B.S., N.Y. State Regents Scholar, Syracuse University , 1971
Ph.D., Pharmacology, Rackham Graduate School, University of Michigan, 1978
National Institutes of Health, Bethesda, MD , 1980
Fulton T. Crews is a neuropsychopharmacologist who for many years has investigated how drugs change the brain and behavior. He has studied antidepressants, anxiolytics, cognitive enhancers and age related neurodegeneration as well as basic neurochemical processes involved in neurodegeneration and more recently brain regeneration. As director of the UNC Bowles Center for Alcohol Studies he has investigated how chronic ethanol induces structural and functional changes in the brain associated with binge drinking to determine if and how these changes contribute to behavioral changes that lead to addiction.
Mental disease, including addiction and neurodegeneration, are central themes of the laboratory's research. Addiction has many components, one of which is long term changes in gene expression and structure in brain. Binge drinking-induced changes in specific brain regions is hypothesized to contribute to the progression to addiction. This could overlap with brain structure/function changes in other mental diseases, particularly depression. The mechanisms of binge drinking-induced brain damage are not clearly understood but appear to involve oxidative changes in brain similar to aging and neurodegenerative disorders such as Alzheimer's disease. Alcoholics are known to have reduced brain mass which begins to grow back during recovery. Recent studies have suggested that neuroinflammation may contribute to degeneration and loss of neurogenesis during binge drinking. In contrast to the degeneration found during binge drinking there is a regeneration of brain cells during abstinence that could be related to recovery from addiction. Three key areas are investigated using rat models: the mechanisms, characteristics and functional consequences of binge drinking-induced brain damage. Histochemical, neurochemical and gene induction studies investigate the changes in brain and associated behaviors found with binge drinking induced brain damage. Current studies suggest that neuroinflammation contributes to degeneration and loss of neurogenesis, whereas regeneration during abstinence-recovery is related to increased neurogenesis. A second area of research interest involves stem cells, which are found in specific brain regions and form new neurons. These stem cells could be involved in the regeneration of the brain during recovery from addiction. Binge drinking reduces proliferation of neural progenitor cells in brain. A third area of research involves the use of gene delivery to understand how alterations in genes alter brain function and behavior.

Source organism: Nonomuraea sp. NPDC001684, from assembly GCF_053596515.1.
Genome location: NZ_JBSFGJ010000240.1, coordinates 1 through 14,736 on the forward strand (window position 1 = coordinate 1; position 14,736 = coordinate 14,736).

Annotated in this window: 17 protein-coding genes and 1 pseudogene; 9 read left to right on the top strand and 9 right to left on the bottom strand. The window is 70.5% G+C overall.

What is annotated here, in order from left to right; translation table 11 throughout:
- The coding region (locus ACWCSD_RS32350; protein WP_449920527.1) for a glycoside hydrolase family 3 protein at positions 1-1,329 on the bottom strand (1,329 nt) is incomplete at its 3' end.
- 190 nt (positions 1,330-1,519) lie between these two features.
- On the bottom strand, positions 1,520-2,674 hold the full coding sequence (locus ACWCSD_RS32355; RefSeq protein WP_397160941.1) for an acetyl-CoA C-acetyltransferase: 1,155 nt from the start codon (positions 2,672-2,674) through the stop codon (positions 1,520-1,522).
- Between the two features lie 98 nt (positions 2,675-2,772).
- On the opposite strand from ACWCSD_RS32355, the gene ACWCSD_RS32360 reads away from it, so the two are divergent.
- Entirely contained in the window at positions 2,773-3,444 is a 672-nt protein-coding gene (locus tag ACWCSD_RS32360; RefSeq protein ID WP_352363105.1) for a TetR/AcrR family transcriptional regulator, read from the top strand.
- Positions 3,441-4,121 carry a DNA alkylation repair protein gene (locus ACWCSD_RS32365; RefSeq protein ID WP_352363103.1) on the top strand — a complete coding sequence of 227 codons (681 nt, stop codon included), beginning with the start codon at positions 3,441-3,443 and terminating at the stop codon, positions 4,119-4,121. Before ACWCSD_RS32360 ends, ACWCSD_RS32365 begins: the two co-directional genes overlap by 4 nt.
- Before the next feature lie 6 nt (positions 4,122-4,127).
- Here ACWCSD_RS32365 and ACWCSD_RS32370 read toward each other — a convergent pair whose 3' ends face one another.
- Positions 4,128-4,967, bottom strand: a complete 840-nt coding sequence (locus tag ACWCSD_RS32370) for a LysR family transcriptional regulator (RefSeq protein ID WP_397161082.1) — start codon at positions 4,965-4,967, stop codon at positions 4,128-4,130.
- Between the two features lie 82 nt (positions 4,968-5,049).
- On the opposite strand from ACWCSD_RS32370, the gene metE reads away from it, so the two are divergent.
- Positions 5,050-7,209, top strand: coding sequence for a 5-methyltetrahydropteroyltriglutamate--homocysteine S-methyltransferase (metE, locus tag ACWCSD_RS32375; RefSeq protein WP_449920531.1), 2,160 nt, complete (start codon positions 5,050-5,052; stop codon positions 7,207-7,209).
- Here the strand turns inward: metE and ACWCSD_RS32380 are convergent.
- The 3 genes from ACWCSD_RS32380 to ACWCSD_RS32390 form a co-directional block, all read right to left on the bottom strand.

Representative Publications (for full publication list on PubMed, click here):
- Chronic ethanol increases systemic TLR3 agonist-induced neuroinflammation and neurodegeneration. Qin L, Crews FT.J Neuroinflammation. 2012 Jun 18;9:130.
- Inflammasome-IL-1β Signaling Mediates Ethanol Inhibition of Hippocampal Neurogenesis. Zou J, Crews FT. Front Neurosci. 2012;6:77. Epub 2012 May 30
- Postnatal day 7 ethanol treatment causes persistent reductions in adult mouse brain volume and cortical neurons with sex specific effects on neurogenesis.Coleman LG Jr, Oguz I, Lee J, Styner M, Crews FT. Alcohol. 2012 Sep;46(6):603-12.
- ATP-P2X7 receptor signaling controls basal and TNFα-stimulated glial cell proliferation. Zou J, Vetreno RP, Crews FT.Glia. 2012 Apr;60(4):661-73. doi: 10.1002/glia.22302. Epub 2012 Feb 1
- NADPH oxidase and reactive oxygen species contribute to alcohol-induced microglial activation and neurodegeneration. Qin L, Crews FT. J Neuroinflammation. 2012 Jan 12;9:5. doi: 10.1186/1742-2094-9-5.